The name De Hoop was not inspired, as you would think, by the Cape of Good Hope further along south. Believe it or not, it was named after a stud farm called Hope where Spanish, or Andalusian, horses were bred. The farm was eventually bought by the Cape Administration to create a conservation area. And today the fynbos that has adapted to the limestone-based soils of the coast — known as lowland fynbos — is more fêted than reintroduced rarer wildlife species such as bontebok and Cape mountain zebra. De Hoop has the largest concentration of alkaline-happy fynbos species than any other conservation area. Oh, and talking of being fêted, of course there’s that famous Whale Trail. 5 days, 55 km, hundreds of Southern Right whales to dob out from the dunes. But make sure to book a year in advance.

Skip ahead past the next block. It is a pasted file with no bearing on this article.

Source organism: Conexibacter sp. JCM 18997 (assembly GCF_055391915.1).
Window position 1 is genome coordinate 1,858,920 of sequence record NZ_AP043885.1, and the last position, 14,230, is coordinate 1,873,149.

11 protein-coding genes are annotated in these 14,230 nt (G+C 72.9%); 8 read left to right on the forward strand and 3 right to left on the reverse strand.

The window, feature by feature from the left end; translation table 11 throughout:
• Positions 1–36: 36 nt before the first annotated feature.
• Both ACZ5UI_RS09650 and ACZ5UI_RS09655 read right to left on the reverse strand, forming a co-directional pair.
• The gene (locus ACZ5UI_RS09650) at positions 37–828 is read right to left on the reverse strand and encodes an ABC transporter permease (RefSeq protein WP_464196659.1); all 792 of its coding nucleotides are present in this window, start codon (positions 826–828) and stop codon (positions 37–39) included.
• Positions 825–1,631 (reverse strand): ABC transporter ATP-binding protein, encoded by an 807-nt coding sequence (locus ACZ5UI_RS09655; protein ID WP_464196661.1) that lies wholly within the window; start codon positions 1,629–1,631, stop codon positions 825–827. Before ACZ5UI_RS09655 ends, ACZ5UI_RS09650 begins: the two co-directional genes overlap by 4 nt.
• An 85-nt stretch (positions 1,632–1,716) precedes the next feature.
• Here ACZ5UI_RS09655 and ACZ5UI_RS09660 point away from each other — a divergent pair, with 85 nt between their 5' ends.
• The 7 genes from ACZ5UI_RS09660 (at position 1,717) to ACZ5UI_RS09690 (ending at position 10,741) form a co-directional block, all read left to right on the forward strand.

That’s not what my story’s about, though. It’s about having fun crossing the Breede River on the hand-pulled Malgas Pont (if you approach the De Hoop Nature Reserve from the northeast). This is a dying tradition and you can’t do it anywhere else in the country. Then you can move on to those silky rippled sand dunes, some of them 200 metres high; to sea the colour of Indian turquoise; to the vlei with its flamingos and pelicans and spoonbills; or the sandstone Melkkamer manor house and cottages dating to the 1800s which you can stay in.
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